There is some truth in that – at the same time not. Music is everywhere, and so is law too.My research is about the fundamental right of free movement of persons and the pattern of work of very mobile EU citizens – such as many musicians – and how this affects the social security position of this mobile worker. Tensions between laws occur in this more irregular way of working, which results often in unclear situations and an administrative hassle for the person concerned.
In this post, however, I would like to highlight another cross-over between the musical and legal world, but to do that, we need to go back in the time. Take Italy in the 17th century. This was divided among Spanish domination and governance by the pope and many small free cities in the North. The lack of political unity in Northern Italy made that there was no central organised high court of justice, neither a lawgiver who developed national law.
All rules were local or provincial subjected to the power-game of local notables, which made the legislation occasional and changeable. Still, exchange and trade went on and it where the law professors who helped out in case of misunderstandings or disputes. These learned and wise men kept this mediating and powerful position for quite a long time: till the end of the ancient regime in 1789. It was at this time that the first universities in Europe where created in Italy, which attired persons from well-off sections of the population to study Roman law in Italy.This is still noticeable today and the influence of the Roman law applied by the law professors can be traced back in the law systems of many other countries in and outside Europe.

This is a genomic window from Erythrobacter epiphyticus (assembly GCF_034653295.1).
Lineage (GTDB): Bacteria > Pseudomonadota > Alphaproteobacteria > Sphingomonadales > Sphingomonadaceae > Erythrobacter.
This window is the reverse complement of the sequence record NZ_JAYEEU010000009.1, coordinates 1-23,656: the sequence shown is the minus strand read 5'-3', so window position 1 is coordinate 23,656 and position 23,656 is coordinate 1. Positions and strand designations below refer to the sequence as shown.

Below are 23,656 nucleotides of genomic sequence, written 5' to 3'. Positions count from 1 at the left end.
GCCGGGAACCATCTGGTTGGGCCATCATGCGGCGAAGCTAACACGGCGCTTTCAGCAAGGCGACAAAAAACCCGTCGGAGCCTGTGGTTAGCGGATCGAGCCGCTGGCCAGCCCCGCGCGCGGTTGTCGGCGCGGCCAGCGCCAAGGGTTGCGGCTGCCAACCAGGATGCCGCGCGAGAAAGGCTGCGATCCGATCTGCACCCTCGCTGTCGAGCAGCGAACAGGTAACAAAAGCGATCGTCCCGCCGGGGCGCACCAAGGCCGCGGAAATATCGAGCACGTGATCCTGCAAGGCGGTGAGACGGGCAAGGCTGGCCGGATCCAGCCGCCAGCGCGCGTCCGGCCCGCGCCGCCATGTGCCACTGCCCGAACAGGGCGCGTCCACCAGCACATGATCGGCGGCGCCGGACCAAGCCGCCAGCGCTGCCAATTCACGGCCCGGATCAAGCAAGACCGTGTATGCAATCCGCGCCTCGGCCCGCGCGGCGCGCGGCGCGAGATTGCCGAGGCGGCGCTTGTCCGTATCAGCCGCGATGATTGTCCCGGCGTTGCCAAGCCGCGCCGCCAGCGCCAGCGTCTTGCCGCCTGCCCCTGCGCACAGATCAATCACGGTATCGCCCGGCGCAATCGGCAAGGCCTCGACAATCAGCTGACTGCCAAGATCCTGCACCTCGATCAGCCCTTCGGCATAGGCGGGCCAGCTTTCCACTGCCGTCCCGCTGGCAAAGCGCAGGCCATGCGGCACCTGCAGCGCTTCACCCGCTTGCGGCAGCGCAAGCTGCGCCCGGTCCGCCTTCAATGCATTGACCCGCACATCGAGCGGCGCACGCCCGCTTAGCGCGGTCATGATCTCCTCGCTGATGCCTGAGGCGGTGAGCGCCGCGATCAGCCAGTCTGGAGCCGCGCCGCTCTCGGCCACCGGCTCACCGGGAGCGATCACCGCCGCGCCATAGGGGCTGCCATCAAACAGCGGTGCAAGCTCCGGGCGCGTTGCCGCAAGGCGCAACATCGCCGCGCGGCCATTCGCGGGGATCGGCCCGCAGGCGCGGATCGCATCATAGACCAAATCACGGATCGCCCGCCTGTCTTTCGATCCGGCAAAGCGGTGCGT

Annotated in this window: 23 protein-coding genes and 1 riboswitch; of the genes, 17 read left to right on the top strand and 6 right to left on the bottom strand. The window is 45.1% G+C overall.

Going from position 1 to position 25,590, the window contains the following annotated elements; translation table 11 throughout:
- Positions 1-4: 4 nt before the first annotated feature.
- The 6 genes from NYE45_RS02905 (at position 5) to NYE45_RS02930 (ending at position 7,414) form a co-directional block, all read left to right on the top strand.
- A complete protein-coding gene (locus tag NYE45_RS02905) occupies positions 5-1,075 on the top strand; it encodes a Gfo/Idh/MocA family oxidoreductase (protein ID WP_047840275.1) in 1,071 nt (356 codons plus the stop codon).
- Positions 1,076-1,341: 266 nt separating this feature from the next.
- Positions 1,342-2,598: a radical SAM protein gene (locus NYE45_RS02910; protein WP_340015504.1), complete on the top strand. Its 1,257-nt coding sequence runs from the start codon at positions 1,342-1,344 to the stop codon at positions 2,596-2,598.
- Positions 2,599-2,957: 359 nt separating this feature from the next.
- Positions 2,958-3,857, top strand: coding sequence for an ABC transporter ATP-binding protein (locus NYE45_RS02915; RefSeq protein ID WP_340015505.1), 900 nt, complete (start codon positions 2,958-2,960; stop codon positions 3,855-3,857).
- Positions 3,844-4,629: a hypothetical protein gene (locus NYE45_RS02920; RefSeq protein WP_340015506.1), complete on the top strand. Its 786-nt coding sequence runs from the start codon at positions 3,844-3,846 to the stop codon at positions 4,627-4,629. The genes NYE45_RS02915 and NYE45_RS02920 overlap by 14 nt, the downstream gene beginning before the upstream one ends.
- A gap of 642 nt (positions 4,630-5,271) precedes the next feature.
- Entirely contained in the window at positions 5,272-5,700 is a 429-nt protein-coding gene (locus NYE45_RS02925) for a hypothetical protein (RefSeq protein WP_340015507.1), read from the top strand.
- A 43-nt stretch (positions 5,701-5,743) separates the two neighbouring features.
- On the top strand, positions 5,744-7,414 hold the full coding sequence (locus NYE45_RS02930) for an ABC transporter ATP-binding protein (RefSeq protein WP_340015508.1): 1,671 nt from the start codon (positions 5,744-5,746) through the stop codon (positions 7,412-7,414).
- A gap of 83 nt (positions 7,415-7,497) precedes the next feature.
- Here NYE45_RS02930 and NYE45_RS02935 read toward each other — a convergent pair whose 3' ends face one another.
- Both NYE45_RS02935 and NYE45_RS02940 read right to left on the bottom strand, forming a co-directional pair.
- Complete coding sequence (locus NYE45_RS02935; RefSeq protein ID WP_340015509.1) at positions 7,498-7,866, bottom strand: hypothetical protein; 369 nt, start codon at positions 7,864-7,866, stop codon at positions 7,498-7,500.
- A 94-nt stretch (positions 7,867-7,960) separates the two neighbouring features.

In the same period, there were flourishing days for the arts and music in Italy. Several rulers, cities and leading families in the North were competing for prestige by the way of supporting music and the arts.This stimulated not only the occurrence of new music genres such as the opera, but also created the first classical music education system and the development of craftsmanship in high quality musical instruments – think about the ateliers of Stradivari or Amati. This made Italy having a dominant influence on the European music scenes lasting till even the mid-eighteenth century. And as everyone knows, Stradivari string instruments are still the most desired instruments of today.